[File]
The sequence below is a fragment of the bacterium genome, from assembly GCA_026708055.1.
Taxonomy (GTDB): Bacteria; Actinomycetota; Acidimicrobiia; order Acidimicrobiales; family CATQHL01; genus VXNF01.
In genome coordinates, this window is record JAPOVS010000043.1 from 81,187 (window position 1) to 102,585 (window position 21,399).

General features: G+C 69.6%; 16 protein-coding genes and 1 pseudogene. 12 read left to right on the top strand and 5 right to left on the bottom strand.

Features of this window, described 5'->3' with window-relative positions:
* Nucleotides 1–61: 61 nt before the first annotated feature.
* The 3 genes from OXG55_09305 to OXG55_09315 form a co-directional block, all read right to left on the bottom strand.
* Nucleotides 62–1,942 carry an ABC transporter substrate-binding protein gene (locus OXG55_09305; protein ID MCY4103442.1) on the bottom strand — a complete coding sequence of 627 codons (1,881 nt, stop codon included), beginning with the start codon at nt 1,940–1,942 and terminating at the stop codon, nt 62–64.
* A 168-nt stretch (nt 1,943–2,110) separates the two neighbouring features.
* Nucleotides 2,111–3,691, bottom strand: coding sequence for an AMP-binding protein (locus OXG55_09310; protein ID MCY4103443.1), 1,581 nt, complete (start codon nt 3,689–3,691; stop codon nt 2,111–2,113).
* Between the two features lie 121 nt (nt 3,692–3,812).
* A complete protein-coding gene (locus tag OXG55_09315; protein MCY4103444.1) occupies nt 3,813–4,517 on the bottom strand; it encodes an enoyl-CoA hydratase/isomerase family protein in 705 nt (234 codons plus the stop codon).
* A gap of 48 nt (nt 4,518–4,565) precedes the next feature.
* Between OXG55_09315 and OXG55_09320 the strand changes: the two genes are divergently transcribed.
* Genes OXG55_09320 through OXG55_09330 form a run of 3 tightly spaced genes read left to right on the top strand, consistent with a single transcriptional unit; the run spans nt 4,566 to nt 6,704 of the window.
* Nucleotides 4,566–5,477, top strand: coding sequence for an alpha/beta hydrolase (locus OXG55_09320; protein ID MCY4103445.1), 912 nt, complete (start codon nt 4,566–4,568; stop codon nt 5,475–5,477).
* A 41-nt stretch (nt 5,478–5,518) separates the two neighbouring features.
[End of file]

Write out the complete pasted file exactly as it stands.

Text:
The sequence below is a fragment of the bacterium genome, from assembly GCA_026708055.1.
Taxonomy (GTDB): Bacteria; Actinomycetota; Acidimicrobiia; order Acidimicrobiales; family CATQHL01; genus VXNF01.
In genome coordinates, this window is record JAPOVS010000043.1 from 81,187 (window position 1) to 102,585 (window position 21,399).

General features: G+C 69.6%; 16 protein-coding genes and 1 pseudogene. 12 read left to right on the top strand and 5 right to left on the bottom strand.

Features of this window, described 5'->3' with window-relative positions:
* Nucleotides 1–61: 61 nt before the first annotated feature.
* The 3 genes from OXG55_09305 to OXG55_09315 form a co-directional block, all read right to left on the bottom strand.
* Nucleotides 62–1,942 carry an ABC transporter substrate-binding protein gene (locus OXG55_09305; protein ID MCY4103442.1) on the bottom strand — a complete coding sequence of 627 codons (1,881 nt, stop codon included), beginning with the start codon at nt 1,940–1,942 and terminating at the stop codon, nt 62–64.
* A 168-nt stretch (nt 1,943–2,110) separates the two neighbouring features.
* Nucleotides 2,111–3,691, bottom strand: coding sequence for an AMP-binding protein (locus OXG55_09310; protein ID MCY4103443.1), 1,581 nt, complete (start codon nt 3,689–3,691; stop codon nt 2,111–2,113).
* Between the two features lie 121 nt (nt 3,692–3,812).
* A complete protein-coding gene (locus tag OXG55_09315; protein MCY4103444.1) occupies nt 3,813–4,517 on the bottom strand; it encodes an enoyl-CoA hydratase/isomerase family protein in 705 nt (234 codons plus the stop codon).
* A gap of 48 nt (nt 4,518–4,565) precedes the next feature.
* Between OXG55_09315 and OXG55_09320 the strand changes: the two genes are divergently transcribed.
* Genes OXG55_09320 through OXG55_09330 form a run of 3 tightly spaced genes read left to right on the top strand, consistent with a single transcriptional unit; the run spans nt 4,566 to nt 6,704 of the window.
* Nucleotides 4,566–5,477, top strand: coding sequence for an alpha/beta hydrolase (locus OXG55_09320; protein ID MCY4103445.1), 912 nt, complete (start codon nt 4,566–4,568; stop codon nt 5,475–5,477).
* A 41-nt stretch (nt 5,478–5,518) separates the two neighbouring features.